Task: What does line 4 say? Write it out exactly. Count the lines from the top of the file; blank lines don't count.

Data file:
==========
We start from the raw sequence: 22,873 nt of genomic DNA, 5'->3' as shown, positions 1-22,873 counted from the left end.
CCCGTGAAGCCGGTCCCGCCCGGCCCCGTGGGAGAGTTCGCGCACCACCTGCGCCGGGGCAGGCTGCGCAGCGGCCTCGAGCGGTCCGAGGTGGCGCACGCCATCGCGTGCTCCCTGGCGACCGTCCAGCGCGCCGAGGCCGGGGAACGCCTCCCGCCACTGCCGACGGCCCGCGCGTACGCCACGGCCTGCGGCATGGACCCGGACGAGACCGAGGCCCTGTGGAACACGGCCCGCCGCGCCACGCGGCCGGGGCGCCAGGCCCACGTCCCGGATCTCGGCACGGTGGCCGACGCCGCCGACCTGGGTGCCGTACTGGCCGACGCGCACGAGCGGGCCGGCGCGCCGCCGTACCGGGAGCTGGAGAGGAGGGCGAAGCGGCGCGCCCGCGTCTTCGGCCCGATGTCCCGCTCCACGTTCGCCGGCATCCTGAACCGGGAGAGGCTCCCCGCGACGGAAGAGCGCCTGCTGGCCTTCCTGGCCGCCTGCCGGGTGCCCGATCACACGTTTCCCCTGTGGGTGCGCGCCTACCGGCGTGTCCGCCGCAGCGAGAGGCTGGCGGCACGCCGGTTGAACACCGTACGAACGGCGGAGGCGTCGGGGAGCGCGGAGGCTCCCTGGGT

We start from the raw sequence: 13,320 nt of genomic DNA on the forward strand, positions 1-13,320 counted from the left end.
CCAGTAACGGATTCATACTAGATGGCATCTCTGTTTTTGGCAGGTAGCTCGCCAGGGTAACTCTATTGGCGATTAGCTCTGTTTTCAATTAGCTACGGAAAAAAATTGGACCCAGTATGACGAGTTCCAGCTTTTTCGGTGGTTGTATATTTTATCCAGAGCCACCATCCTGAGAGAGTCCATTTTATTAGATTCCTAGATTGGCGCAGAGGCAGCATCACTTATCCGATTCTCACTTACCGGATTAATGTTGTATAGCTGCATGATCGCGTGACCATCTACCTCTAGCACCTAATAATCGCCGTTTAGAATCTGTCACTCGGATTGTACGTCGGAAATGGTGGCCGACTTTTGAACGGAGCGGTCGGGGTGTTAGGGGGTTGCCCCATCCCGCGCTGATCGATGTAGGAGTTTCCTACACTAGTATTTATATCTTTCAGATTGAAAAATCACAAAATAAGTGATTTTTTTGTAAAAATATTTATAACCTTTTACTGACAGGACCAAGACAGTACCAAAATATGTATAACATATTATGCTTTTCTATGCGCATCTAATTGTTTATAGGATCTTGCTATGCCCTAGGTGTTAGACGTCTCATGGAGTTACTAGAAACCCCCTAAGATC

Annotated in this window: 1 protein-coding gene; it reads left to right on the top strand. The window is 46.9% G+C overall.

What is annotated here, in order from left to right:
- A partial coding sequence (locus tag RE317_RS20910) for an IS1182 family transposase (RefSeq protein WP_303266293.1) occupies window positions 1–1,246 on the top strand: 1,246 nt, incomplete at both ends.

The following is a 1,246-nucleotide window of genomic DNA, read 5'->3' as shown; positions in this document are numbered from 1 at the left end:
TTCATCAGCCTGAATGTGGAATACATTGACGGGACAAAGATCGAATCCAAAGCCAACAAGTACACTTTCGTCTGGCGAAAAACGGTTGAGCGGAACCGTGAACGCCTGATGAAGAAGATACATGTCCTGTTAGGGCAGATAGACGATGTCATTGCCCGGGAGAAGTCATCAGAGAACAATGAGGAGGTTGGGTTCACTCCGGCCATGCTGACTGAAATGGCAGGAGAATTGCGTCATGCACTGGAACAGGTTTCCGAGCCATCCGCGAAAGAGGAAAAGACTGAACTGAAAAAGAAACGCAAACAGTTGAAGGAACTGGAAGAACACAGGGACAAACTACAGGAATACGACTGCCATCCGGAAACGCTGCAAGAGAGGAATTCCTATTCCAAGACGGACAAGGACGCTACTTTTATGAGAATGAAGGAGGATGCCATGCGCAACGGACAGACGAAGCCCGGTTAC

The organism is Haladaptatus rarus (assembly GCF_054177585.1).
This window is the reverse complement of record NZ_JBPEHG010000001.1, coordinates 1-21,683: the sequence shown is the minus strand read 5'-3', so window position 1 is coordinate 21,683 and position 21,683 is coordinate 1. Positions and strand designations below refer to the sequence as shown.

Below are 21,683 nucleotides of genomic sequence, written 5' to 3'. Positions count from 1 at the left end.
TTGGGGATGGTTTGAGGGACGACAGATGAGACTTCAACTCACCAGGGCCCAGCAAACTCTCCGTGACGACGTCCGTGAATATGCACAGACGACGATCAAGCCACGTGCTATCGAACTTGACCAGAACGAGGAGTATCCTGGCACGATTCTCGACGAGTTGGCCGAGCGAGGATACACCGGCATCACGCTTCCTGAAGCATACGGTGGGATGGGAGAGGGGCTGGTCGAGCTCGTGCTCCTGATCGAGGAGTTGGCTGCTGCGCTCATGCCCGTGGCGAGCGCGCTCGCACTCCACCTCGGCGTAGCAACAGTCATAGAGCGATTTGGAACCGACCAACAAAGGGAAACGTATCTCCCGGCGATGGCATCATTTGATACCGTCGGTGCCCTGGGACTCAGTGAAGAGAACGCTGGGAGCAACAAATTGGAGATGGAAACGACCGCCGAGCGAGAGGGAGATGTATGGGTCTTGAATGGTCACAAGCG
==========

CCAGTAACGGATTCATACTAGATGGCATCTCTGTTTTTGGCAGGTAGCTCGCCAGGGTAACTCTATTGGCGATTAGCTCTGTTTTCAATTAGCTACGGAAAAAAATTGGACCCAGTATGACGAGTTCCAGCTTTTTCGGTGGTTGTATATTTTATCCAGAGCCACCATCCTGAGAGAGTCCATTTTATTAGATTCCTAGATTGGCGCAGAGGCAGCATCACTTATCCGATTCTCACTTACCGGATTAATGTTGTATAGCTGCATGATCGCGTGACCATCTACCTCTAGCACCTAATAATCGCCGTTTAGAATCTGTCACTCGGATTGTACGTCGGAAATGGTGGCCGACTTTTGAACGGAGCGGTCGGGGTGTTAGGGGGTTGCCCCATCCCGCGCTGATCGATGTAGGAGTTTCCTACACTAGTATTTATATCTTTCAGATTGAAAAATCACAAAATAAGTGATTTTTTTGTAAAAATATTTATAACCTTTTACTGACAGGACCAAGACAGTACCAAAATATGTATAACATATTATGCTTTTCTATGCGCATCTAATTGTTTATAGGATCTTGCTATGCCCTAGGTGTTAGACGTCTCATGGAGTTACTAGAAACCCCCTAAGATC